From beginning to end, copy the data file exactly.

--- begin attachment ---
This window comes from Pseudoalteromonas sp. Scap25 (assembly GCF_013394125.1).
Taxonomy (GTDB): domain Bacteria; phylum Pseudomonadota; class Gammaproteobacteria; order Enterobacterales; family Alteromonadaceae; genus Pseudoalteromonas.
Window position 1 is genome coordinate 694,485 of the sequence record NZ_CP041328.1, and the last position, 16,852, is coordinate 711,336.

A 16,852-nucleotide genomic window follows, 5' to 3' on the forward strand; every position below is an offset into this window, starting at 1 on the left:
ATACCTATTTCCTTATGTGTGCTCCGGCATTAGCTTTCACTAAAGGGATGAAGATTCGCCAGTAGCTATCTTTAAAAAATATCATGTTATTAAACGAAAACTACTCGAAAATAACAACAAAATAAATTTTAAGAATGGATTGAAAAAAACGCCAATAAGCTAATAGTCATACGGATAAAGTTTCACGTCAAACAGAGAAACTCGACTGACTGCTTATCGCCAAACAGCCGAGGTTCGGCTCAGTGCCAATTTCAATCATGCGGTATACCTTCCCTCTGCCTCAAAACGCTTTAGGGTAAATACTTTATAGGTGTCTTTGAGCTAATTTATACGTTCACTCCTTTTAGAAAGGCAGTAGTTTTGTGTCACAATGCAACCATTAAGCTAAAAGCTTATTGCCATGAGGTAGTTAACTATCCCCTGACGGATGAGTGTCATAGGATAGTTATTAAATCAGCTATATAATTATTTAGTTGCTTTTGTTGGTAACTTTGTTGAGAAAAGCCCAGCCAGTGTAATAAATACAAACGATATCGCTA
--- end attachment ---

This window comes from Pseudoalteromonas sp. Scap25 (assembly GCF_013394125.1).
Taxonomy (GTDB): domain Bacteria; phylum Pseudomonadota; class Gammaproteobacteria; order Enterobacterales; family Alteromonadaceae; genus Pseudoalteromonas.
Window position 1 is genome coordinate 694,485 of the sequence record NZ_CP041328.1, and the last position, 16,852, is coordinate 711,336.

A 16,852-nucleotide genomic window follows, 5' to 3' on the forward strand; every position below is an offset into this window, starting at 1 on the left:
ATACCTATTTCCTTATGTGTGCTCCGGCATTAGCTTTCACTAAAGGGATGAAGATTCGCCAGTAGCTATCTTTAAAAAATATCATGTTATTAAACGAAAACTACTCGAAAATAACAACAAAATAAATTTTAAGAATGGATTGAAAAAAACGCCAATAAGCTAATAGTCATACGGATAAAGTTTCACGTCAAACAGAGAAACTCGACTGACTGCTTATCGCCAAACAGCCGAGGTTCGGCTCAGTGCCAATTTCAATCATGCGGTATACCTTCCCTCTGCCTCAAAACGCTTTAGGGTAAATACTTTATAGGTGTCTTTGAGCTAATTTATACGTTCACTCCTTTTAGAAAGGCAGTAGTTTTGTGTCACAATGCAACCATTAAGCTAAAAGCTTATTGCCATGAGGTAGTTAACTATCCCCTGACGGATGAGTGTCATAGGATAGTTATTAAATCAGCTATATAATTATTTAGTTGCTTTTGTTGGTAACTTTGTTGAGAAAAGCCCAGCCAGTGTAATAAATACAAACGATATCGCTA